- Associated Press - Saturday, October 7, 2017

SAN JUAN, Puerto Rico (AP) - In the chaos and heat of the San Juan Airport, four Virginia Beach women searched for a man they barely knew.

“Taxi Tony” is what they called him. He gave two of the women a ride in his cab on this devastated island days earlier and, after learning how Hurricane Maria affected his home and neighborhood, the women promised him some supplies. Be back at the airport at 12:30 p.m. on Oct. 2 they told him.

And so Susan Sarrett, Becky Bump, Joy Haycox and Kathy O’Hara boarded a 5:50 a.m. flight out of Norfolk International Airport bound for San Juan. They brought 16 large plastic bins packed with dry goods, fans, wet wipes, Vienna sausages, three generators and dozens of other items dropped off at the Lynnhaven Dive Center in the days after word went out about their informal humanitarian mission.

Some of those items were slated for “Taxi Tony,” but there were other names on their list, too.

The diving community already connected the women. Now, so has their ongoing effort to help those in the aftermath of Hurricanes Irma and Maria.

It began when Haycox traveled to the U.S. Virgin Islands through San Juan to help deliver supplies for an animal rescue mission. Sarrett accompanied Haycox for part of the trip. Serendipity presented them with Sonia Morales, a United Airlines employee. When the connection Haycox expected to meet at the airport didn’t show up, Morales stepped in.

“She had a couple of boat connections,” Haycox said.

This is where serendipity and social media mix. The women became friends on Facebook and, as Maria bore down on Puerto Rico, it was Morales‘ turn to ask for help. Could they send her a camp stove?

Motivated by the request, Sarrett put out calls on Facebook and through her daughter’s school to gather supplies. She and O’Hara, along with Sarrett’s daughter Tinsley, flew to Puerto Rico for a quick weekend visit to deliver the first of the supplies.

“Taxi Tony” shuttled them to their hotel and back. The women gave him bottled water and beef jerky.

“You’d have thought we gave him filet mignon,” Sarrett said.

The women reunited with Morales on Oct. 2 as she worked in baggage claim. In between many hugs they presented her with generators, a small air conditioner and other supplies to distribute. Though Maria dumped some water in her home, Morales said she made it through OK, though the camp stove, which Sarrett sent overnight the Sunday before the storm, never did arrive.

Neither had Tony.

Maybe he’s stuck in line somewhere, the women thought, trying to fill up on gas, which remains a hot commodity.

And so O’Hara and Sarrett scoured lines of vehicles outside the airport while Morales asked other airport employees for help.

How do you find a man whose last name you don’t know and who you can’t contact because phone service here remains mostly inoperable? About the only thing they did know about Tony was that he drives a pink-and-white-painted cab with a racy advertisement splashed across it for “Lips,” a gentlemen’s club.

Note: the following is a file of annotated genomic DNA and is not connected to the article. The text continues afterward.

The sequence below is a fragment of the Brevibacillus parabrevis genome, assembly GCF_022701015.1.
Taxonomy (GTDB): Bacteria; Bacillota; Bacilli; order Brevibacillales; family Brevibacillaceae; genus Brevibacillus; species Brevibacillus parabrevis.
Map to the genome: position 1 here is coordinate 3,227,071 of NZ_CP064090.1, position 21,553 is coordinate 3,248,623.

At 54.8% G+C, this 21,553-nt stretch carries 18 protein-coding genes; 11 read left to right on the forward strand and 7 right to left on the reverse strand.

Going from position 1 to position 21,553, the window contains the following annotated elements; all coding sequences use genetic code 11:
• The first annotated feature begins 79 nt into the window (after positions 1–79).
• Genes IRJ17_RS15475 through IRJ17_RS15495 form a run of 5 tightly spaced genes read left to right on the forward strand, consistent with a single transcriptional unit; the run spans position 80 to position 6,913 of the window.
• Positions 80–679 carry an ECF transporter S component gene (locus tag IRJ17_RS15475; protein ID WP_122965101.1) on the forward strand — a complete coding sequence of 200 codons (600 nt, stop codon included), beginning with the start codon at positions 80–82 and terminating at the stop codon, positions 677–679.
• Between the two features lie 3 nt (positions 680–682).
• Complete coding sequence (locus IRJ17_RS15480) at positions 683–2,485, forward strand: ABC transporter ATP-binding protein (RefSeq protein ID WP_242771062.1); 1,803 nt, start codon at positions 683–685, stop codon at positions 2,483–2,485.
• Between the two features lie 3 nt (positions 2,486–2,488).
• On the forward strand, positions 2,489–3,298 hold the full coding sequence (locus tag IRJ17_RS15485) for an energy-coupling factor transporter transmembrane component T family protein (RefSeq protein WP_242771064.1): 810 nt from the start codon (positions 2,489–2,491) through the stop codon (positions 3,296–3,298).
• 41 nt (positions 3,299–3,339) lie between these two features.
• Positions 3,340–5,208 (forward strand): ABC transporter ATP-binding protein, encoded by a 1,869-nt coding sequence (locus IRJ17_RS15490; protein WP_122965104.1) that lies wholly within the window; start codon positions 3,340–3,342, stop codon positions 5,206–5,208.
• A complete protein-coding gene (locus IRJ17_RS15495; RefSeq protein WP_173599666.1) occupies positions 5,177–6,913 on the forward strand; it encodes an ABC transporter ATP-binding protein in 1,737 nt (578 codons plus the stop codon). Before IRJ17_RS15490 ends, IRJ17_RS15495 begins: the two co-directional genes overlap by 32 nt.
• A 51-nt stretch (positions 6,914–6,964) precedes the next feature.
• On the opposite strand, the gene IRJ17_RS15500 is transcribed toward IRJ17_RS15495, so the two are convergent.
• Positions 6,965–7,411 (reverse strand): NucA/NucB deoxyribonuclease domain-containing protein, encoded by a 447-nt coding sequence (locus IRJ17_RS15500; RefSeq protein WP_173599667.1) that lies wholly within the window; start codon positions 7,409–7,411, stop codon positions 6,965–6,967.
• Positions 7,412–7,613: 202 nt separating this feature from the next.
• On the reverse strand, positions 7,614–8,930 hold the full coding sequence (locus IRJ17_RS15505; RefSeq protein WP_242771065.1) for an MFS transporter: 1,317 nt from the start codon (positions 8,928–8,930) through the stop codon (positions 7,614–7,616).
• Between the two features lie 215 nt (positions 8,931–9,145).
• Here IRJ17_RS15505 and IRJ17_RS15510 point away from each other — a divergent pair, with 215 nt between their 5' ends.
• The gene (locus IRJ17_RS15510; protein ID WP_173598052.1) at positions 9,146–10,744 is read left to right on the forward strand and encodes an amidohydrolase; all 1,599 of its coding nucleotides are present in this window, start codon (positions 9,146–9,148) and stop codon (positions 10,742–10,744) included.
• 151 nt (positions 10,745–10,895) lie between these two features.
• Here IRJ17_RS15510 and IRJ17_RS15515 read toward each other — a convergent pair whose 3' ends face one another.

After several hours and with dozens of items to give away before their afternoon flight - around the same time President Donald Trump was scheduled to arrive - the women had to give up.

A new driver shuttled them - and their plastic bins - to Guaynabo, a municipality about 12 miles outside the city, where several of the goods were slated for a surprise delivery to a friend’s elderly mother. They rode through congested city streets lined by countless downed trees and made worse without working traffic signals, laughing and joking while keeping an eye out for what they called the “Lips van.”

Nothing.

And so they pulled into the gated community where Leila Carles lives. Her son, Ricardo Melendez, co-owns Norfolk’s Todd Rosenlieb Dance Center and was a mentor to Haycox’s sons. During the surprise visit, Melendez video chatted with Carles, who is 84, and his sister, Sandra Melendez, using Bump’s phone, which was receiving service. Melendez called the experience “fantastic.” Prior to that, they’d been able to send text messages on occasion, but phone calls would lose connection, Melendez said.

“To see their smiles, though tired, brought a sense of ease I haven’t felt since the hurricane hit,” he wrote in a text message.

Neighbors gathered as the women presented Carles with the contents of their bins - Ensure nutrition drinks and strawberry jelly got the nod. One mentioned that a security guard sitting in his work vehicle a few yards away could use some help. The women summoned him over.

Maria ripped the roof off the home that Reinaldo Pagan, 55, shares with his mother, who is 94 and cannot walk, he said. Water soaked their beds, and they moved to the bottom floor, where Pagan’s sister lives.

The women loaded him down with food and batteries. Sarrett reached into one of the bins and pulled out a tarp. Can anyone use it, she asked?

“Oh, I can use one,” Pagan said. “I’ve definitely got something I can cover up.”

Soon the sun started to go down, and the women retreated to a hotel that Morales was able to secure for them using her endless stream of connections.

Two weeks after Maria tore through here and plunged this nation into darkness, the women plan to continue spreading light. They were fresh out of supplies by the time they reached the hotel, but learned that some of its workers could use help.

Sarrett and some of the others began hatching a plan on the ride to the airport Oct. 2 for a return trip to Puerto Rico, perhaps with other friends in tow.

A little while later, a passenger who had shared that ride spotted a “Lips van” in traffic.

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